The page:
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  1. #19
    Join Date
    27th October 09
    Location
    Kerrville, Texas
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    Quote Originally Posted by Jock Scot View Post
    If the ground is frosted or we are on rock, then we just hang the cromach on our arm when using binoculars.
    I regularly hang my cromach over my forearm for all sorts of reasons when I need to use both hands. That's one of the handy features of it!

    I've watched this discussion with interest, holding back from commenting. I don't understand the viewpoints from some people here that you must use a "proper" walking staff instead of a cromach. A walking stick is a walking stick, regardless of the top decoration. For 99% of what it will be used for, it doesn't matter. And I say this as one who has a wide variety of staffs that I use for all manner of things. I have hiked many hundreds of miles through rocky, steep, hilly terrain and used my sticks not only as walking aids for crossing creeks and balance on hills, but functionally for propping up shelters, etc.

    Sure, if I'm doing a serious backpacking trip where I expect to abuse my stick and put it to hard use, I'll use my plain walking staff from Brazos Walking Sticks. The "combi-spike" feature allows the bottom rubber foot to be removed, exposing a spike that's very handy.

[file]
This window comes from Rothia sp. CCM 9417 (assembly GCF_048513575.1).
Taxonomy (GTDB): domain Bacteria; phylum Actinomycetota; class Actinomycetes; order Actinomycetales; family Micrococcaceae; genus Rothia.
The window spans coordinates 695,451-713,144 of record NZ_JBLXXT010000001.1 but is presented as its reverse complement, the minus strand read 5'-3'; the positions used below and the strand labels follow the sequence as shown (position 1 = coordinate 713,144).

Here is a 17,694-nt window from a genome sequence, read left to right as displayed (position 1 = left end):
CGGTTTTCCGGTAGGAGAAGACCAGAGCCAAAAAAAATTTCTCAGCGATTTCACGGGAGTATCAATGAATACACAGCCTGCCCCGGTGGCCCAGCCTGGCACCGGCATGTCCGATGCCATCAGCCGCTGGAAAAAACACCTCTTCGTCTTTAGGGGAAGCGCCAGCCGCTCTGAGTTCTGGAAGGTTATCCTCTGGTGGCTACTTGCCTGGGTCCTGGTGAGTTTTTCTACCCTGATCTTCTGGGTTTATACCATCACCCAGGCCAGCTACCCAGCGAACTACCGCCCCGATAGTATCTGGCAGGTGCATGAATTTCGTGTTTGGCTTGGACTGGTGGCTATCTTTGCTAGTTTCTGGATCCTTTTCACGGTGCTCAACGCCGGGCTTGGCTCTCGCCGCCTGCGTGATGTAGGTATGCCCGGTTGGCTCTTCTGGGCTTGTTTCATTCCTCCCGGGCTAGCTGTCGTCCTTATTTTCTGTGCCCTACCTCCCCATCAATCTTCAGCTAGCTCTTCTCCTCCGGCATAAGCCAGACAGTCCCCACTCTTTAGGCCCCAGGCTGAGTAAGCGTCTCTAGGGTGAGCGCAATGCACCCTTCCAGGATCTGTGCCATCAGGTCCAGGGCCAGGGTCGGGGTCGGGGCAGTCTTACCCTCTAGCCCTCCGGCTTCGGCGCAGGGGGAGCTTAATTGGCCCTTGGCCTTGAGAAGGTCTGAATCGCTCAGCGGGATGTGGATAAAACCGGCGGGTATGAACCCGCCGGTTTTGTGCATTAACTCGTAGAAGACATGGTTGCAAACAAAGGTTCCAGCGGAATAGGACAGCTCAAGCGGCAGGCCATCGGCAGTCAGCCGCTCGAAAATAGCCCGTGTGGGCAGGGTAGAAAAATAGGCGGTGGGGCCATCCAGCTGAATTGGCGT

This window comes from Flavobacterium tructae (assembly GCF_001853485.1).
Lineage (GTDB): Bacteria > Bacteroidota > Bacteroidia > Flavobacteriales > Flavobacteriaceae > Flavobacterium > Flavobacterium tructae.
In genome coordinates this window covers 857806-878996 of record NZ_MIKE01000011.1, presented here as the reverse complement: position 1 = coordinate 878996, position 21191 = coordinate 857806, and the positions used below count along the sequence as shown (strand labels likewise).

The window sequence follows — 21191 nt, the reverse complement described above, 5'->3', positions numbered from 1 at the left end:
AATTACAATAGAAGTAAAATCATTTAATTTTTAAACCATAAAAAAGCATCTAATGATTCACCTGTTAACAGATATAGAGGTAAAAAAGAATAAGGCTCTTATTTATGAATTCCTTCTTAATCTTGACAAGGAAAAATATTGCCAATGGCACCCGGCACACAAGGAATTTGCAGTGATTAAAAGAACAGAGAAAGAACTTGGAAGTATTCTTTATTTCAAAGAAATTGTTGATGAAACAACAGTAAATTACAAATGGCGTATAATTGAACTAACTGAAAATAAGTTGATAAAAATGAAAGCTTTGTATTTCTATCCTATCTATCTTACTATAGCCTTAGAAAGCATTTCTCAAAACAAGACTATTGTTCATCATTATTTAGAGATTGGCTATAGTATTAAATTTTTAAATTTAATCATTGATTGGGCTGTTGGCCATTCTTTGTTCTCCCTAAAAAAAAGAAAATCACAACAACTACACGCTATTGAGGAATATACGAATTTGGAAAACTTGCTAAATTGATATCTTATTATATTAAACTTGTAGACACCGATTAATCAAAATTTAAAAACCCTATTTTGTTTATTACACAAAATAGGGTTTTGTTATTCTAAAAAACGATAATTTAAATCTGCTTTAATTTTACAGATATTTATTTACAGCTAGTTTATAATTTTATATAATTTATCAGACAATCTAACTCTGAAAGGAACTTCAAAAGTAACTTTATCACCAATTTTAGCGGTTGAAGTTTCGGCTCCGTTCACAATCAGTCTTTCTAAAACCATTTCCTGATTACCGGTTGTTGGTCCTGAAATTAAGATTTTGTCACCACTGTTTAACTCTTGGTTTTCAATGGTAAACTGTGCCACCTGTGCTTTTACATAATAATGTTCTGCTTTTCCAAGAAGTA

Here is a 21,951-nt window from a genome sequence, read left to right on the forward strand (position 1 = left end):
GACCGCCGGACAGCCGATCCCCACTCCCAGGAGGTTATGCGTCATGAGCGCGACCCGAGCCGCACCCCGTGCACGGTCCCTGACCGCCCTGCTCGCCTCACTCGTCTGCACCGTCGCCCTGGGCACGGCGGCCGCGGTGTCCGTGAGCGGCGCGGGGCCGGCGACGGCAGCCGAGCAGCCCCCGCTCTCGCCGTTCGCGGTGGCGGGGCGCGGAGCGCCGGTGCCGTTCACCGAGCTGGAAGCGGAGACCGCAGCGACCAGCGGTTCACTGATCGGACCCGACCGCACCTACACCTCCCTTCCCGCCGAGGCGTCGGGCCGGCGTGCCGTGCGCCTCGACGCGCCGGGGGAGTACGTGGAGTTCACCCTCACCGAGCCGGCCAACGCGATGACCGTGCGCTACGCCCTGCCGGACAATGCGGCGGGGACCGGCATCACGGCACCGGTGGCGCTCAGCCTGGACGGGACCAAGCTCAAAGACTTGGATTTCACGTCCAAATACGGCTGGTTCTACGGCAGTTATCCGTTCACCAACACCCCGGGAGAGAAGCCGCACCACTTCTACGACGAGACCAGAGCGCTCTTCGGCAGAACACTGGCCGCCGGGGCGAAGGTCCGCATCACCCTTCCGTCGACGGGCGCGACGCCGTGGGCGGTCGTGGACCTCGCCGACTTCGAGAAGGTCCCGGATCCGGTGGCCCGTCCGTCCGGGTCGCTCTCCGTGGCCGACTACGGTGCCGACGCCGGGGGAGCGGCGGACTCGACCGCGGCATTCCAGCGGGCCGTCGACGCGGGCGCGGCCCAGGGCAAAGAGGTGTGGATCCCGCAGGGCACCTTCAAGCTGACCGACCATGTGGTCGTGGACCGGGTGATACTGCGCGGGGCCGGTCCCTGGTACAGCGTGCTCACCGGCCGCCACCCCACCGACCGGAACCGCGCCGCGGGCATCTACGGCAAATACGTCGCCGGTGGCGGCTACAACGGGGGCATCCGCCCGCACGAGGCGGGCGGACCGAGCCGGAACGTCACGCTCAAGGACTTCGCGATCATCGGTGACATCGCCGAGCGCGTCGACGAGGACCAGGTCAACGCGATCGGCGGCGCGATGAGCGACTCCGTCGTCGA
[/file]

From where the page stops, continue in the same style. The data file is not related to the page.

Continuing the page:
But if I'm dressed for public viewing (i.e. daywear) and expect to spend all day on my feet at a Highland Games or festival, I consider the cromach more of an appropriate stick. I don't find it pretentious any more than wearing other traditional bits of Highland attire. It just suits the aesthetic more appropriately. And the height of my cromach (traditionally it should be to the height of the owner's nipples) is just right for resting my hands at heart level. This is important to me because my hands tend to swell up when I'm walking or standing all day, and I need the ability to raise my hands up to heart level for a while so they don't throb and hurt. I can rest one or both hands at the top bend of the crook.



    I'm sorry, I don't know where to buy a well-made cromach in the USA. There are a lot of sellers offering plain wooden crooks, but finding one with a traditional ram's horn crook in the USA is not easy. I bought mine from Tony Espley in Wales, and couldn't be happier. Yes, they're pricy but well worth the money and the wait.
    @kiltedcontractor, I'll try to get some measurements of mine this evening and post them for you if it'll help.

  2. The Following 2 Users say 'Aye' to Tobus For This Useful Post:


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